Vermont law initiates single-payer plan


The Vermont legislature and governor recently approved initial steps for establishing a single-payer system for the state

WASHINGTON-The Vermont legislature and governor recently approved initial steps for establishing a single-payer system for the state as part of an ambitious program to provide health coverage for all residents. It will take several years of analysis and further legislative action for the plan to become reality.

Meanwhile, insurers are watching closely to see what role they may play in the envisioned system, while large employers anticipate added costs and controls for self-insured plans.

Vermont is considered a prime candidate to attempt such an initiative. Its generous Medicaid program has resulted in only 10% of residents being uninsured. The state gets high health ratings, but it spends about 15% more per person than the national average.

With the state the sole funder of healthcare, individuals and employers would pay a tax to cover program costs, instead of paying premiums to insurers. The board also will establish an initial benefits package and, most problematic, set reimbursement rates for healthcare professionals.

Provider payment reform is a key objective of the state plan. The aim is to shift reimbursement to support best practices and outcomes instead of volume of care. Advocates for the Vermont initiative predict that such changes will cut outlays and that health professionals will accept lower rates if accompanied by clear reductions in administrative burden.

The legislation authorizes the state to establish an exchange, as required for all states by the federal Patient Protection and Affordable Care Act (PPACA). The exchange will contract with qualified health insurers. The state also wants to fold Medicaid and the state's children's health program into Green Mountain Care, a move that requires permission from the U.S. Department of Health and Human Services (HHS).

State officials hope to start enrolling individuals and small employers (under 100 workers) in the exchange in November 2013 so they can obtain coverage through the new system for 2014.


Large employers led by IBM are worried that the single-payer system will raise their costs. Some 100,000 of Vermont's 625,000 residents are covered through self-funded plans, which may continue operations, according to Vermont health officials. Employer plans will retain the protections afforded by the federal Employee Retirement Income Security Act, yet will have to offer benefits that align with essential benefits offered through the exchange. Moreover, Vermont policymakers expect employers that remain outside the state plan will still pay an additional tax or fee.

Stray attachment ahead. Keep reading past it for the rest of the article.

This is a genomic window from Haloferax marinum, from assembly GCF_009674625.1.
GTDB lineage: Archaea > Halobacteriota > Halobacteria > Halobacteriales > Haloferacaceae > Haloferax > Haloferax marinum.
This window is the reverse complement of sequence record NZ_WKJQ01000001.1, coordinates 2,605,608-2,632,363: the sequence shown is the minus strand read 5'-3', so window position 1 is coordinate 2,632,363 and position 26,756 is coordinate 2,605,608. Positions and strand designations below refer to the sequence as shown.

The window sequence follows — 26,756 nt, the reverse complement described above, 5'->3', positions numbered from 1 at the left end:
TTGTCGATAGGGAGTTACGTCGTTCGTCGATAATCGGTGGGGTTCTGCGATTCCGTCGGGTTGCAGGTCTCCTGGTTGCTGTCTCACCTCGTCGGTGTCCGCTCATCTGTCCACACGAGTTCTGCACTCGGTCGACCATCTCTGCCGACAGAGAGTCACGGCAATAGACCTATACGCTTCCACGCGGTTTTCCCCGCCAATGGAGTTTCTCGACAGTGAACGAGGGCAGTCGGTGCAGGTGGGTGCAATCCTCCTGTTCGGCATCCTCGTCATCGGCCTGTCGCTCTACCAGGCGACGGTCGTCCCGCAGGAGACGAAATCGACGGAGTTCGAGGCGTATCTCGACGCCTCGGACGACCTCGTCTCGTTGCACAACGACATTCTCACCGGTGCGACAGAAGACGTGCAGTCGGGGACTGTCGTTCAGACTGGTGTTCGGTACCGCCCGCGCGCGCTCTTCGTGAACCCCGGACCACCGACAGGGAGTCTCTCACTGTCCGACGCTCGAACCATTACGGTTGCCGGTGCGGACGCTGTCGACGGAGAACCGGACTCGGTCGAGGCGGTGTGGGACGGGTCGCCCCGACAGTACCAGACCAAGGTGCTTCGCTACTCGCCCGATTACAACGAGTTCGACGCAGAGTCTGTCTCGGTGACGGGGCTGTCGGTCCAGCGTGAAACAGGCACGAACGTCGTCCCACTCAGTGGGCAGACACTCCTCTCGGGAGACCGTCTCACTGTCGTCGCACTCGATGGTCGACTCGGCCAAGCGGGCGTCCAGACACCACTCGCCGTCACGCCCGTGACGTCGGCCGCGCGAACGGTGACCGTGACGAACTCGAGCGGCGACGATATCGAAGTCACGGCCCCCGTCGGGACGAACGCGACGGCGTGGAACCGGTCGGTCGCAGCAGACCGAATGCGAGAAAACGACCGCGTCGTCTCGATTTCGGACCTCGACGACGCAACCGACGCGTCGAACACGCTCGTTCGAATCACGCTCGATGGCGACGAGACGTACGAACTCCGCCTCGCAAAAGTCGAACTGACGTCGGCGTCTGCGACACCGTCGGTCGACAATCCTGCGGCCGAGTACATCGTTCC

The new law also provides for the Green Mountain Care board to review and approve premiums and rate increases, a prospect that worries insurers providing coverage in Vermont. Market leader Blue Cross and Blue Shield has remained neutral in the political debate, while other insurers have raised objections. Issues to be resolved include whether private insurance can be sold outside the exchange, what kind of financial reserve is needed for the single-payer system, whether to align state worker's compensation with Green Mountain Care, and future availability of supplemental insurance.

The premise of the plan is that the state will curb healthcare outlays by reducing administrative expenditures and waste. Harvard economist William Hsiao estimates that the state could capture $180 million in savings in the first year. Other analyses project $55 million in savings in 2015, and $201 million the following year, an amount that would exceed the cost of expanded coverage. And more affordable healthcare, says Shumlin, will attract businesses to the state and boost employment.

A sign that Vermont may be on the right track is that the new program has drawn sharp criticism from all sides. Physicians advocating for a single-payer system complain that the plan does not go far enough because it still will permit insurers to operate in the state, which means continued administrative costs and limited savings.

Employers and many individuals oppose added taxes to finance what they consider government interference in their access to health care. And many physicians and providers fear cuts in reimbursement will squeeze revenues and force them out of business.


The shape and timing of Vermont's single payer system depends on its ability to secure federal waivers from certain PPACA requirements. The reform law permits states to propose changes in requirements for establishing insurance exchanges and other policies beginning in 2017, so long as the state demonstrates that it will cover at least as many residents with comprehensive coverage as under the federal plan.

Vermont would like to obtain such a waiver by 2014 so that it can establish an exchange that fits the Green Mountain Care program, a move supported by pending legislation. Vermont ultimately hopes to administer Medicaid and Medicare benefits and other federal health programs through Green Mountain Care.

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